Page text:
What can I do if my boss has verbally threatened and tried to fire me? 5 Answers as of March 14, 2012

Today my boss told me I am not allowed to have a break, while all other employees received breaks. I then said "[profanity] I'm taking my break". He then replied and said to talk to his boss about it because he had work to do. He then got into my face so close I could count the taste buds on his tongue. I then backed up and told him to get the [profanity] out my face. He replied "what are you going to do about it?" and once again was in my face and his saliva was getting on me. I then turned around and told him if he touches me I will sue him. He then told his boss about the situation while I continued to work. 10 minutes later I was called to his office and they told me that I was fired. I then proceeded to tell them my side of the situation and that if they were firing me I had nothing to say to them. They told me to go home and come back tomorrow while they investigated the situation because there were multiple witnesses. The sad fact of the matter is we are talking about my father, who has verbally and physically abused me for years. My employer still does not know about his abusive past but I'm just sick of the whole situation. My question is if I return to work and then they fire me for this situation is there anything I can do or should I do something about it right now?

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The Law Offices of Laura A. Walker | Laura A. Walker
Does the company have more than 50 employees? If so the EEOC could help you.
Answer Applies to: Wisconsin
Replied: 3/14/2012
Fisher, Butts, Sechrest & Warner, P.A. | Matthew W. Birk
An employer can terminate an employee for any reason or no reason, as long as it is not an illegal reason. I don't see much basis for a claim based on the information you provided. If you want to pursue a claim, remember that the workplace carries significantly shorter limitations periods than claims arising in other settings.
Answer Applies to: Florida
Replied: 3/14/2012
Musilli Brennan Associates PLLC
Musilli Brennan Associates PLLC | John F Brennan
The practical answer is that you should find another job. Generally, unless there is a contract, employee manual or collective bargaining agreement, if you have a right to quit your employer has the reciprocal right to quit you. Your explanation of the facts does not disclose or imply a reason for your termination that would make it illegal. Much more information would be necessary in order to form a firm legal opinion as to your specific case.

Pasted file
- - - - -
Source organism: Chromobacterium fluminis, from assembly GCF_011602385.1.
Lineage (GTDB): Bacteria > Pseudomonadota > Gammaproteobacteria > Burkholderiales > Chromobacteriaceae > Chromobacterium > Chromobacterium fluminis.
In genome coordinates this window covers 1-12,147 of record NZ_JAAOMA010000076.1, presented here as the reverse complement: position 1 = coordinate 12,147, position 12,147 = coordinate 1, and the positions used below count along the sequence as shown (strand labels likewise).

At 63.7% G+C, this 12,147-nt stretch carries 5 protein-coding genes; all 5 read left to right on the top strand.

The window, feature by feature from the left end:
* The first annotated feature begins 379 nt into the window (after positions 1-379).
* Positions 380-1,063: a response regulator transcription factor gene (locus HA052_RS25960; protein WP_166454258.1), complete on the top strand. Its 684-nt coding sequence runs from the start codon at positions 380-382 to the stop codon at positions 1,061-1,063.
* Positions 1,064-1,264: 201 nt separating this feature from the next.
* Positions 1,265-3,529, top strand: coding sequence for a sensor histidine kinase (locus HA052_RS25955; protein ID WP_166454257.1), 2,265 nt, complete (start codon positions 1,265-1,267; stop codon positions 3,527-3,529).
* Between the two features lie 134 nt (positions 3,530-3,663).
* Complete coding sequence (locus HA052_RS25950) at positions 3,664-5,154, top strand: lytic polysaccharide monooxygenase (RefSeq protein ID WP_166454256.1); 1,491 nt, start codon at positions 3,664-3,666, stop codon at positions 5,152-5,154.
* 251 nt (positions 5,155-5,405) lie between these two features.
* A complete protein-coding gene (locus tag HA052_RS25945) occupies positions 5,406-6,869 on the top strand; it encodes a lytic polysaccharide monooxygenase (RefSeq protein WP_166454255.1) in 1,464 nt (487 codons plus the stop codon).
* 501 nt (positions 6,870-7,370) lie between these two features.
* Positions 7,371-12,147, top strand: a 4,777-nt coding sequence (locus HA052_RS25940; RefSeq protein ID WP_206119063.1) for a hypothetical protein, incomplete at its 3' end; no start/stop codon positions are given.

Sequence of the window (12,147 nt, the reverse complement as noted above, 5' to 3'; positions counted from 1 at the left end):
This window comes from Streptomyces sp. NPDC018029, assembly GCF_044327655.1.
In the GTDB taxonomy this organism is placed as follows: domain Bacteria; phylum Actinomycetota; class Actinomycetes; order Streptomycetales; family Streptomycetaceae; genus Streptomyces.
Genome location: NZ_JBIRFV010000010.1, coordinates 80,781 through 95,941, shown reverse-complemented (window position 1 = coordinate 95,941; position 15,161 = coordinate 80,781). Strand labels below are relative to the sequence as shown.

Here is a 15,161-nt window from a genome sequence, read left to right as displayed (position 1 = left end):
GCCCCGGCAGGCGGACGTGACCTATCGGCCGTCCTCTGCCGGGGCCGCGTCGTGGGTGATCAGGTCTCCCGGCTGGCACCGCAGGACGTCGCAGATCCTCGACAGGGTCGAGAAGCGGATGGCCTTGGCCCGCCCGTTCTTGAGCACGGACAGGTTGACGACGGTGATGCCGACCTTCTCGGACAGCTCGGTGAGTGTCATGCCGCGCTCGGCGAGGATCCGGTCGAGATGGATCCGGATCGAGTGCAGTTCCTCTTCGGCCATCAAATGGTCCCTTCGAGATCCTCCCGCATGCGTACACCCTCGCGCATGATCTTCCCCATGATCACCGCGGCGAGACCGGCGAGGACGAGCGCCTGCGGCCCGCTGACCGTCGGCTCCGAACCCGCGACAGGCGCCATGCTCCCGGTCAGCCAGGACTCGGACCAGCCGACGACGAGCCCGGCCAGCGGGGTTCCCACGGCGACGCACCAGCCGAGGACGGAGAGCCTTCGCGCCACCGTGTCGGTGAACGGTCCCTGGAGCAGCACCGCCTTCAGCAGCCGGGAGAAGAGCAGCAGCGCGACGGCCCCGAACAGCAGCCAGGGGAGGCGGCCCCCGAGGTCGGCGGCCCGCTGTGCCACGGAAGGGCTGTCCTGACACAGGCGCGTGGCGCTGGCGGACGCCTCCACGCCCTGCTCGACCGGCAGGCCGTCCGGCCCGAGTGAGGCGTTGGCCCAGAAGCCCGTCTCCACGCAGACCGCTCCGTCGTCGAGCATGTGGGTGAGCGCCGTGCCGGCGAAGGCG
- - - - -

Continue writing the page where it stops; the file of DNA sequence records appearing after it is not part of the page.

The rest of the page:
Answer Applies to: Michigan
Replied: 3/14/2012
Pingelton Law Firm | Dan Pingelton
You can't sue someone for being rude. In this situation, unless you have a collective bargaining agreement or other type of contract, you are probably an employee-at-will and have no grounds to sue for wrongful termination.
Answer Applies to: Missouri
Replied: 3/14/2012
Fox & Fox, S.C. | Richard F. Rice
Ideally, you would never use profanity in the workplace because it can be reasonable for an employer to fire you for using profanity at work. Please learn to replace profanity with words that might help you make a viable claim by referring to your "legal rights". In your situation, you could and should have said that you believe that you have a legal right to take a break and that you would complain to management/human resources/bigger boss/owner about the violation of your right to take a break rather than using profanity. It is unfortunate that your Father was (and/or is) abusive to you but since your employer does not have that knowledge, it may not be relevant to your situation. When you return to work the next day, you should only express your feelings about your legal right to a break being violated, but obviously admit you used profanity if asked and mention your abusive Father if it would be helpful to your situation. If you are not allowed to return to work, file for unemployment although your employer may contest your claim, look for other work and contact the contact the Wisconsin Equal Rights Division to determine if you may have any viable claim for wrongful termination.
Answer Applies to: Wisconsin
Replied: 3/14/2012
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